Cambyses


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Related to Cambyses: royal road, Darius the Great, XERXES

Cambyses

(kămbī`sēz), two kings of the AchaemenidAchaemenids
, dynasty of ancient Persia. They were descended presumably from one Achaemenes, a minor ruler in a mountainous district of SW Iran. His successors, when Elam declined, spread their power westward.
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 dynasty of Persia. Cambyses I was king (c.600 B.C.) of Ansham, ruling as a vassal of Media. According to Herodotus he married the daughter of the Median king AstyagesAstyages
, fl. 6th cent. B.C., king of the Medes (584–c.550 B.C.), son and successor of Cyaxares. His rule was harsh, and he was unpopular. His daughter is alleged to have married the elder Cambyses and was said to be the mother of Cyrus the Great, who rebelled against
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; some scholars dispute this. Cambyses' son was Cyrus the GreatCyrus the Great
, d. 529 B.C., king of Persia, founder of the greatness of the Achaemenids and of the Persian Empire. According to Herodotus, he was the son of an Iranian noble, the elder Cambyses, and a Median princess, daughter of Astyages.
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. Cambyses II, d. 521 B.C., was the son and successor of Cyrus the Great and ruled as king of ancient Persia (529–521 B.C.). He disposed of his brother SmerdisSmerdis
, d. c.528 B.C., second son of Cyrus the Great, king of Persia. He is also called Bardiya. He was assassinated by his brother Cambyses II, who kept the murder a secret.
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 in order to gain unchallenged rule. He invaded Egypt, defeating (525 B.C.) PsamtikPsamtik
, Lat. Psammetichus, d. 609 B.C., king of ancient Egypt, founder of the XXVI dynasty. When his father, Necho, lord of Saïs under the Assyrians, was defeated and killed (663 B.C.
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 at Pelusium and sacking Memphis. His further plans of conquest in Africa were frustrated, and at home an impostor claiming to be Smerdis raised a revolt. Cambyses died, possibly by suicide, when he was putting down the insurrection. Darius IDarius I
(Darius the Great) , d. 486 B.C., king of ancient Persia (521–486 B.C.), called also Dariavaush and Darius Hystaspis (after his father, Hystaspes or Vishtaspa).
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 succeeded him.

Cambyses

had a venal judge put to death and the body skinned as covering for his judgment seat. [Gk. Hist.: Herodotus in Magill III, 479]

Cambyses

died ?522 bc, king of Persia (529--522 bc), who conquered Egypt (525); son of Cyrus the Great
References in periodicals archive ?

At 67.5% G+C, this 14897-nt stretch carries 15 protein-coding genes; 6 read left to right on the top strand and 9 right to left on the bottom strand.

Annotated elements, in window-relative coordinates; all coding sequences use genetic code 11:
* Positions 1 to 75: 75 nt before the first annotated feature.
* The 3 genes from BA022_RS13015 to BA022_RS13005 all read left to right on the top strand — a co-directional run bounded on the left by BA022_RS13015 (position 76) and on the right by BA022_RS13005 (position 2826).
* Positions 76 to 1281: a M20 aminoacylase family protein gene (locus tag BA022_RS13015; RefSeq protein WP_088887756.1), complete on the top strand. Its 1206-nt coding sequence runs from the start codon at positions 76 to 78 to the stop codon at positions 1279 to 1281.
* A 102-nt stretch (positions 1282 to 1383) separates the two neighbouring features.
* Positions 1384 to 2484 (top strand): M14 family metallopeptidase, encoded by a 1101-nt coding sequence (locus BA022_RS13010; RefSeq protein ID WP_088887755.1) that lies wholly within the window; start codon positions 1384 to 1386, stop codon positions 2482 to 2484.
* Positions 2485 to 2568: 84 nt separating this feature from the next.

Cambyses II was his son and pursued his father's dream of regional rule.
The city was not mistreated at all; instead traditional religious festivals were fully restored by Gobryas, a trend continued by Cyrus and his son Cambyses after they later entered the city.
Preston's tragedy is an adaptation of the story of the Persian king Cambyses II, who, as Herodotus recounts in book 3 of his Histories, reigned from 529 to 522 BCE.
(23) Here we might think of Dame Chat and Scapethrift from Gammer Gurton's Needle; of Ambidexter, the Vice, from Cambyses; and of such figures as Master Lust, Inclination, Greedy-Gut, and Trust in The Trial of Treasure.
Indeed 'Cambyses vein' was familiar enough to a playhouse audience to be alluded to in Shakespeare's 1 Henry IV in the late 1590s." (27) As late as 1609 Thomas Dekker cited the play when addressing "How a Gallant should behave him selfe in a Play-house": "on the very Rushes where the Commedy is to daunce, yea and under the state of Cambises himselfe must our fethered Estridge [ostrich] like a peece of Ordnance be planted valiantly." (28) The play's modern editor asks, "Does not this reference suggest that Cambises was sharing the stage with Marlowe, Shakespeare, and Dekker?" (29)
In the ancient world an extraordinary range of individuals were curious to locate the source, such as Alexander the Great and Herodotus from Greece, Cyrus and Cambyses from Persia, Julius Caesar and Nero from Rome.
According to Herodotus, the invasion of Ethiopia by the Persian king Cambyses was exploratory in nature (Hdt.
The Sesostrises, Assurbanipal and the Cambyses were the crowned representatives of the bank and monopolies of the time, as were Dupleix and Clive in India in the last century, and as are, in our century, the powers divvying up Africa" (Reclus, 1905a, page 488).
When King Psammenitus of Egypt is conquered by Cambyses, he weeps not at the murder of his son or the enslavement of his daughters but at the ruin of one of his advisers who "has lost all and become a beggar when he is upon the threshold of old age" (3.14).
King Cambyses a judge issued a warrant for bribery had been killed by skinning [12].
Zerubbabel and Joshua hold commissions under Cyrus's successors Cambyses (530/529-522 B.C.E.) and Darius (522-486 B.C.E.), (cf.